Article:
In his decision to become a coach, Schmitt had not reckoned with the professional football leagues, which had become very much interested in him. When the leagues approached him, the money and the chance for additional experience which would aid him as a coach were too enticing. He played for three years as a lineman with the Philadelphia Eagles. During those years, he had the chance to play every interior line position--center, tackle, and guard. That experience holds him in good stead now, since his pupils can present him with few problems which he hasn't faced personally.
While playing pro football, Schmitt also served as head coach at St. Joseph's Prep School in Philadelphia. His pro experience helped him there, too, because he had learned much about passing from his teammate, Davey O'Brien, one of the best passers football has seen. "They originated the modern passing game down in Texas, where Davey came from. I got a lot out of being able to watch him in practice," he says. After completing his procareer, Schmitt went on to become head coach at Sharon Hill (Pa.) High School, where he remained from 1941 to 1948, except for three years in the Navy during the war. He returned to Pitt as assistant line coach in 1948, and was appointed at Harvard in 1950.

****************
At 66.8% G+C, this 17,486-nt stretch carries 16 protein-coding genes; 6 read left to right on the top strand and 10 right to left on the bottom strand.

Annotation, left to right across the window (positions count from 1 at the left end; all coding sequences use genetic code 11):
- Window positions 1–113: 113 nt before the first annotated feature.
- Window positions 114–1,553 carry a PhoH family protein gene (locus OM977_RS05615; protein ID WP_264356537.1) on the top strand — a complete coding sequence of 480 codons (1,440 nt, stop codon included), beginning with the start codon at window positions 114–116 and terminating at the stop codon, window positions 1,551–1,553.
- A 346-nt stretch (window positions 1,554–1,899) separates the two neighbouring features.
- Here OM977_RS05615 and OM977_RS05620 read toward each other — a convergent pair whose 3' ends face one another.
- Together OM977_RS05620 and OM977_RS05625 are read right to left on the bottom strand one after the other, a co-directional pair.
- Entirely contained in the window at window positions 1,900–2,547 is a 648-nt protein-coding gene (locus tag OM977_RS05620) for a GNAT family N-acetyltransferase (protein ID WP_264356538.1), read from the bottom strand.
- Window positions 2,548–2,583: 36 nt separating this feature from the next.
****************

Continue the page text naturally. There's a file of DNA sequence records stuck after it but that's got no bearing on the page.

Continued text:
In his two years here, Schmitt has been working with Jordan on what he calls "meat and potatoes" football. He explains it this way: "Just as the basic part of any good meal is the meat and potatoes, so are fundamentals the foundation of a good football team." Harvard is coming along fast, he thinks, but the Crimson is still a long way off. Since laying a good base of fundamentals at Harvard looks like a long-term proposition, the 35-year-old Schmitt, his wife and two young sons, have settled down to a long stay out in Waltham. Schmitt hopes some day to become a head coach at a college, but he realizes that he first must lay a base for himself in the college coaching field. In Schmitt's mailbox almost every day are reasons why he wants to continue in coaching. These are invitations to the weddings of the men with whom he has worked, who have appreciated his lighthearted approach to the rugged business of football. Schmitt has made himself a popular coach by being more than a coach; the men who work under him feel they can come to him with more than just football problems and they often do. They know they can expect a wisecrack, but always with some good advice as well. If they intend to invite him to their weddings, however, they had better schedule them in the off-season. Right now, Schmitt is much too busy with the Harvard football team, trying to keep it winning by keeping it laughing.